Food Photographer’s Guide To Camera Lenses
Understanding the in’s and out’s of a camera lens can be a daunting task. There are so many technical terms, numbers, and specifications that it makes the job down right intimidating! But understanding your camera’s lens will really help elevate your photographs from amateur to professional, which is why I’ve created this series of posts specifically on lenses.
Choosing the right lens for the job can make or break a photograph and I’ve found that this subject can be one of the most intimidating subjects for new food photographers. Now, for all you camera geeks out there, this isn’t going to be a highly detailed explanation of the physics and mechanics of lenses. If you’re looking for that type of information, this post is not for you. If you’re looking for technical mumbo-jumbo, this post isn’t for you either. This post is a highly simplified version of JUST the essential information needed to understand lenses. No more, no less.
Types of Lenses
In this first part I’m going to concentrate on explaining the different types of lenses. Gaining an understanding on the TYPE of lens is one of the most important aspects of mastering lenses. Each type of lens has advantages and drawbacks, so I will also try to explain those.
Zoom lenses, also known as “varying focal length”, are lenses in which the amount of “magnification” can be changed. Most camera’s come with a zoom lens, which is sometime referred to as the “kit lens”…so confusing, right?!
Ok, so the main thing to understand about a zoom lens is that you can get a variety of shots because the amount of magnification can be changed. So you can get a wide shot of your food that includes the table and setting…or you can “zoom-in” and just get the plate.
The advantage of this lens is it’s variety. Zoom lenses also tend to be less expensive, although this is not an absolute.
Drawbacks for this type of lens is that the aperture sizes are on the smaller side, which means less light enters the lens. This usually isn’t a big deal but for food photography this can have a major drawback….more on that in the second part though!
Prime Lenses – Fixed Focal Lens
A prime lens is the opposite of a zoom lens, in that it’s magnification is “fixed”…meaning it can’t be changed. For instance, if you are shooting with a prime lens and your shot only includes the plate of food but you decide that you also want to include the table around it, you would have to physically walk away from the table in order to include it. If you had a zoom all you would need to do is zoom out on the lens. Capish?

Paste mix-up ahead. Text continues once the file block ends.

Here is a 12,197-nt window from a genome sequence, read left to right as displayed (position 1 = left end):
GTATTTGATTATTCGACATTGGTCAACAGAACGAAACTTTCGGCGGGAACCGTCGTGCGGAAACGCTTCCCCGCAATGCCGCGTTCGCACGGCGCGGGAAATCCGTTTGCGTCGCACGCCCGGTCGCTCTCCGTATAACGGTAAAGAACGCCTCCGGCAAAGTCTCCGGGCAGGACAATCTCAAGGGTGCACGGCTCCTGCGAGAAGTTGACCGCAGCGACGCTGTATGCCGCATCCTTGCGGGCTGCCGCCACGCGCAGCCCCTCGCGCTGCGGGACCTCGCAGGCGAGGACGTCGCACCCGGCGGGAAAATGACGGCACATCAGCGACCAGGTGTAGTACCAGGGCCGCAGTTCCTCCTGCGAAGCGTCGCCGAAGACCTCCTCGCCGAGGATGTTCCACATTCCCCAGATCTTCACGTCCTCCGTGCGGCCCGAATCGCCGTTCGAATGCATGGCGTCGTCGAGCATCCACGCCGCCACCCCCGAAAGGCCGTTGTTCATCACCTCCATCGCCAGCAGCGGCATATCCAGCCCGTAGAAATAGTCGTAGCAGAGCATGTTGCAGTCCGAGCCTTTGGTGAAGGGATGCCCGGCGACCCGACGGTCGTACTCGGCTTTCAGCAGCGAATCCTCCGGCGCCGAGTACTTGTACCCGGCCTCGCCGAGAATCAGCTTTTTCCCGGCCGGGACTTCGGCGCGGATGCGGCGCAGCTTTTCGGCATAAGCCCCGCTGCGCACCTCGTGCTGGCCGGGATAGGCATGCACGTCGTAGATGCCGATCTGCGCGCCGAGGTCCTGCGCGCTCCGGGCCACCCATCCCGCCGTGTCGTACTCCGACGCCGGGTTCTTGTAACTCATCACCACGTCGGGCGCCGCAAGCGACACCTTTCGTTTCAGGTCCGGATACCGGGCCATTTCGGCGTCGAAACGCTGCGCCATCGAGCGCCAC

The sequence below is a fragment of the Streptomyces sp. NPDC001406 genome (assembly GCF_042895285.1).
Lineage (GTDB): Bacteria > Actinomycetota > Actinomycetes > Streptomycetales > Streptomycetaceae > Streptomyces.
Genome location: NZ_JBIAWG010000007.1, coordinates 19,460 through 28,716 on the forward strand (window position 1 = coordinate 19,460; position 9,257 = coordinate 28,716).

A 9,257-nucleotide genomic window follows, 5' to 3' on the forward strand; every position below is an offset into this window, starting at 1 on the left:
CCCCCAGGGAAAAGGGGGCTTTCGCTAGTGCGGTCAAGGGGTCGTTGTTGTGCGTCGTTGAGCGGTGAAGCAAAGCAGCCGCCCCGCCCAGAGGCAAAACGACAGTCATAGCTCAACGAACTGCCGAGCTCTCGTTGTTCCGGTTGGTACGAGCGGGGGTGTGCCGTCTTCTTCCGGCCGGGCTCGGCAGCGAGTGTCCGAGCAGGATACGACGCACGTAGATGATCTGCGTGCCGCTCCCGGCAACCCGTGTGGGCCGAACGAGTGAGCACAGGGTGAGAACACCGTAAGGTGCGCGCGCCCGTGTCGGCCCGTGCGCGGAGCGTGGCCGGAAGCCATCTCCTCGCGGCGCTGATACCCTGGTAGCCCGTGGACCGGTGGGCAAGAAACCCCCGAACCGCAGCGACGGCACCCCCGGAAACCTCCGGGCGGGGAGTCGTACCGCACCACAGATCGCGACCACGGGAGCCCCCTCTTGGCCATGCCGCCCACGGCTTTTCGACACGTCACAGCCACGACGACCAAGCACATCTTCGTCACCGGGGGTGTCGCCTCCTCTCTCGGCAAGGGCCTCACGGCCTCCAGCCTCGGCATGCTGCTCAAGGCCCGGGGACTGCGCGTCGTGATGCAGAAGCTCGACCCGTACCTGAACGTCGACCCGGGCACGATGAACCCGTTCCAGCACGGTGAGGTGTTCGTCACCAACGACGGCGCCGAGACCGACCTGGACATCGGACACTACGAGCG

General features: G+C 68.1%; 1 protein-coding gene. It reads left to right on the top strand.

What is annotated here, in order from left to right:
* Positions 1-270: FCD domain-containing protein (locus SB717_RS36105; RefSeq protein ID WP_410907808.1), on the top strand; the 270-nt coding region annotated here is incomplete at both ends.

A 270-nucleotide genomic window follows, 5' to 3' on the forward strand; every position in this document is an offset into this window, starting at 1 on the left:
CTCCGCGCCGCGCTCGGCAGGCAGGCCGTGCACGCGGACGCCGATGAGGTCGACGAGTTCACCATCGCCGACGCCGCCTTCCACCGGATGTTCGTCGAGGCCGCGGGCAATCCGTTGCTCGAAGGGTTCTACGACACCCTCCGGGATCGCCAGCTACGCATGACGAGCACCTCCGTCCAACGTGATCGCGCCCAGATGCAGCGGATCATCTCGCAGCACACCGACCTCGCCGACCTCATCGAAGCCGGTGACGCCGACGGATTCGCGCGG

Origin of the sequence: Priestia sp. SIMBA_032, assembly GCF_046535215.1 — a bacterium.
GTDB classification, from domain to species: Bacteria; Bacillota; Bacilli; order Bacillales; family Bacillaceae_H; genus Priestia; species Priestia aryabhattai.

The drawback is obvious, less variety in magnification right? But the benefits are huge! The benefits of a prime lens is that they tend to have larger aperture openings which let more light in than a zoom lens. Also, prime lenses tend to be of better quality which also makes them generally more expensive.
Lastly we have the macro lens. Both prime and zoom lenses limit how close you can get to your subject before you are unable to focus. Usually the distance is anywhere between 2 to 4 feet! What if you want to get into the gooey drippy details of that lasagna?! That’s when a macro lens comes into place.
A macro lens allows you to focus right up to your subject, without any distance in-between. Macro lenses are specialty lenses that can cost a pretty penny, but they are well worth the money.
Garnishing food is one of the simplest ways of improving your food photographs. I’m often at a loss for how to do this though, which is why I was delighted to find this expansive article on different techniques and styles of garnishing food. This post includes tons of information from making pretty flowers out of cherry tomatoes to making cute citrus knots to place on a plate. Admittedly, some of the garnishes are a bit over the top, but make for a fun read none the less. So there you have it. These three types of lenses are the most common lenses you are likely to encounter.